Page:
Call it a Microbus, Kombi, or Transporter, the Volkswagen Type II (the Beetle was the Type I) is one of the oldest, if not the oldest, motor vehicles in continuous production, having first appeared on the scene in 1950. It was based on a suggestion and sketch by Ben Pon, VW’s Dutch importer and a water-cooled version of the second generation bus is still being made and sold in Brazil. Pon knew that Europe, rebuilding after the destruction caused by World War II, needed inexpensive cargo haulers and small commercial vehicles. Pon’s sketch showed a boxy body mounted to the Type I’s platform frame. The Type II ended up being more successful than Pon could have imagined, but production is coming to an end with a run of 600 “Last Edition” Type II Kombis, as the vehicle is called in Brazil.
Other than the radiator grille (for the ethanol burning water-cooled inline four that replaced the venerable and emissions spewing air-cooled VW flat four) rather inelegantly grafted onto the front of the vehicle, the Type II Kombi looks (and is) much like the second generation “bay window” Bus that was sold in Europe and North American from 1968 to 1979. Though still popular enough in Brazil to stay in production, the 45 year old design doesn’t give any thought to crush zones or passenger safety cells and it cannot be made compliant with modern safety regulations, even with airbags.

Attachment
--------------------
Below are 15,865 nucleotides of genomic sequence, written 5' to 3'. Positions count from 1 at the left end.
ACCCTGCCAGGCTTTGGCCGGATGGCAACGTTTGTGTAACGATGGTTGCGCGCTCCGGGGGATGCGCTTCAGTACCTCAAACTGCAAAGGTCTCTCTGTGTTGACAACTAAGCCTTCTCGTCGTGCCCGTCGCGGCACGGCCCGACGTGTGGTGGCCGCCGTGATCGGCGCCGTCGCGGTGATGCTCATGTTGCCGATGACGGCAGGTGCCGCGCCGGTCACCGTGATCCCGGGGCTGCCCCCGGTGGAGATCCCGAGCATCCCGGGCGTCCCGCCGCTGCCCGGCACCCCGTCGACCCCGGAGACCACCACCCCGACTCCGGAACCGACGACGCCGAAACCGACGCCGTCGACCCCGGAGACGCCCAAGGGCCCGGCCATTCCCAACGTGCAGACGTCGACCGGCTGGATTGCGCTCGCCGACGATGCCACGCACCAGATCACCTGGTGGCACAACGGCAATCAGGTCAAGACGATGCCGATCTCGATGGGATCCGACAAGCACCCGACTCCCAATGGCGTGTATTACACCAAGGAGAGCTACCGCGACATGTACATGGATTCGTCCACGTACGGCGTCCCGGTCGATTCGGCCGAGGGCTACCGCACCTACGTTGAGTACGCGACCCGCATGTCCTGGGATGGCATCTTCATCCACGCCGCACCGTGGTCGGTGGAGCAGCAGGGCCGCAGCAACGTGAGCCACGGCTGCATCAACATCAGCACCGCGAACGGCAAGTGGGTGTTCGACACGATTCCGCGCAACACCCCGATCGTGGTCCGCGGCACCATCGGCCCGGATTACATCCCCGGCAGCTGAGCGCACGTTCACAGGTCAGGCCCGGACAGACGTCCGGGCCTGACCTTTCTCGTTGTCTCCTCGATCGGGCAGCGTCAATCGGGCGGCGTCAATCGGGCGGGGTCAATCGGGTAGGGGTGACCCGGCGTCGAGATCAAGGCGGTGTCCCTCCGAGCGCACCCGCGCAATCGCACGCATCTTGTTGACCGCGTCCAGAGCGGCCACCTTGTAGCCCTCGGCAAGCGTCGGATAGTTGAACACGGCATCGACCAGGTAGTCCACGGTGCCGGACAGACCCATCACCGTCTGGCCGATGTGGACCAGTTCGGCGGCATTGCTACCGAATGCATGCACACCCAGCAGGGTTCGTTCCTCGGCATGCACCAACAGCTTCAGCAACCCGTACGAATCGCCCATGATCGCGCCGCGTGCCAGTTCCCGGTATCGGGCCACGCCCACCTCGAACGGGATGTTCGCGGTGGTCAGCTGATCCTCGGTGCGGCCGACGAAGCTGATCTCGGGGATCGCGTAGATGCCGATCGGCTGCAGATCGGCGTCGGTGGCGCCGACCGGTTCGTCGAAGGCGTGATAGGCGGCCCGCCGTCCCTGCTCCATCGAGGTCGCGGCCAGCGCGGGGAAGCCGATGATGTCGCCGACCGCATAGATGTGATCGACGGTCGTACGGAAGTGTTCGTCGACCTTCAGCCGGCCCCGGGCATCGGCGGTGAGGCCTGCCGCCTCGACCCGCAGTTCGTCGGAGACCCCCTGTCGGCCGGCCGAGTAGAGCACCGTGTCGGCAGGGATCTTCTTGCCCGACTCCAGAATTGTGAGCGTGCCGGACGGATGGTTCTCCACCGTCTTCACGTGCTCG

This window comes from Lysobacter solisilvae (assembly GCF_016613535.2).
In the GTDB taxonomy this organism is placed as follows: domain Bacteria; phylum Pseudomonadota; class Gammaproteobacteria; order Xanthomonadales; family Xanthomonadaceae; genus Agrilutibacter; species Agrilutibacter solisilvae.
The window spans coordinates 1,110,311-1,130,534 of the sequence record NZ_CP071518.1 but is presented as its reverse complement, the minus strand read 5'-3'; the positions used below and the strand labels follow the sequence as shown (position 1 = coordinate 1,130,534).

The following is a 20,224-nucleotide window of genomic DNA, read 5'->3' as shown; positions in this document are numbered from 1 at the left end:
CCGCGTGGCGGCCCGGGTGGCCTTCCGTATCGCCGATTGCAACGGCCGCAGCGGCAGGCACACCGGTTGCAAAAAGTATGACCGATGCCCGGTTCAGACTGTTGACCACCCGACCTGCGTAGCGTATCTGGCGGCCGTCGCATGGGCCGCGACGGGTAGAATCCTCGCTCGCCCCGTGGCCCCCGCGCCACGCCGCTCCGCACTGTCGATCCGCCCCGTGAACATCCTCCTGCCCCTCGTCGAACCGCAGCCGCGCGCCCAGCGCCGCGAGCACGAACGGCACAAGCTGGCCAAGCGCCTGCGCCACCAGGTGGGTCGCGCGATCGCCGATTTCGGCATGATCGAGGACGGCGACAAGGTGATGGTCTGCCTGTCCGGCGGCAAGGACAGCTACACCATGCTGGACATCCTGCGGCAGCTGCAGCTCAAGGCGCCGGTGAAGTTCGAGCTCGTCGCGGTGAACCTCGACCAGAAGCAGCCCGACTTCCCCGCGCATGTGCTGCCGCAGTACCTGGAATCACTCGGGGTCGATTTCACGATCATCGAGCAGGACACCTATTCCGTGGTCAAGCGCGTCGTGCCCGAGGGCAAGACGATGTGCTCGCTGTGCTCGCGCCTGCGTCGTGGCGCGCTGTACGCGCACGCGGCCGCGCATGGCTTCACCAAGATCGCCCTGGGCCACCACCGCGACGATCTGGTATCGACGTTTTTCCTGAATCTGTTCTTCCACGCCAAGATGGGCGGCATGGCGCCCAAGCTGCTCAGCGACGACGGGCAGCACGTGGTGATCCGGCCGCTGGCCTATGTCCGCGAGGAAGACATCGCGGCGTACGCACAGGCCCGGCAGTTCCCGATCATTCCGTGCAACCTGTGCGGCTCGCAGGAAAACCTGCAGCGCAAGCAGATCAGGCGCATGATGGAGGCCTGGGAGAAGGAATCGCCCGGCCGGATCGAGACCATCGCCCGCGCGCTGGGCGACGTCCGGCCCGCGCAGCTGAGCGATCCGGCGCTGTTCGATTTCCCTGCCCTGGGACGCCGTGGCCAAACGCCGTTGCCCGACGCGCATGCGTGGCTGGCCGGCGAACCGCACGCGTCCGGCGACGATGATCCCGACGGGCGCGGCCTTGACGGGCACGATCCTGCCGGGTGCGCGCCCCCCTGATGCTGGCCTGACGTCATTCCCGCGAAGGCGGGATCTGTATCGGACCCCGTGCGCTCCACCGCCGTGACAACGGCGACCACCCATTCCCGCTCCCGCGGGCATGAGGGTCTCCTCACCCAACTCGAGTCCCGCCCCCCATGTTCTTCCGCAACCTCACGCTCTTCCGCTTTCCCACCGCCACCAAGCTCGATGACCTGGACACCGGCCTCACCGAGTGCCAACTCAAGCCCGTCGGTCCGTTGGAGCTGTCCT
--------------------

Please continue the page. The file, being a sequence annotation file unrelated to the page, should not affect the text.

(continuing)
The Kombi’s popularity with Brazilians can be seen in the pricing of the Kombi Last Edition, approximately $36,000 US, about double the price of a normal Type II in Brazil. Though second generation Buses don’t get the silly six figure money that the earlier split window versions can fetch, they are starting to appreciate and collectors outside of Brazil will likely buy some as well.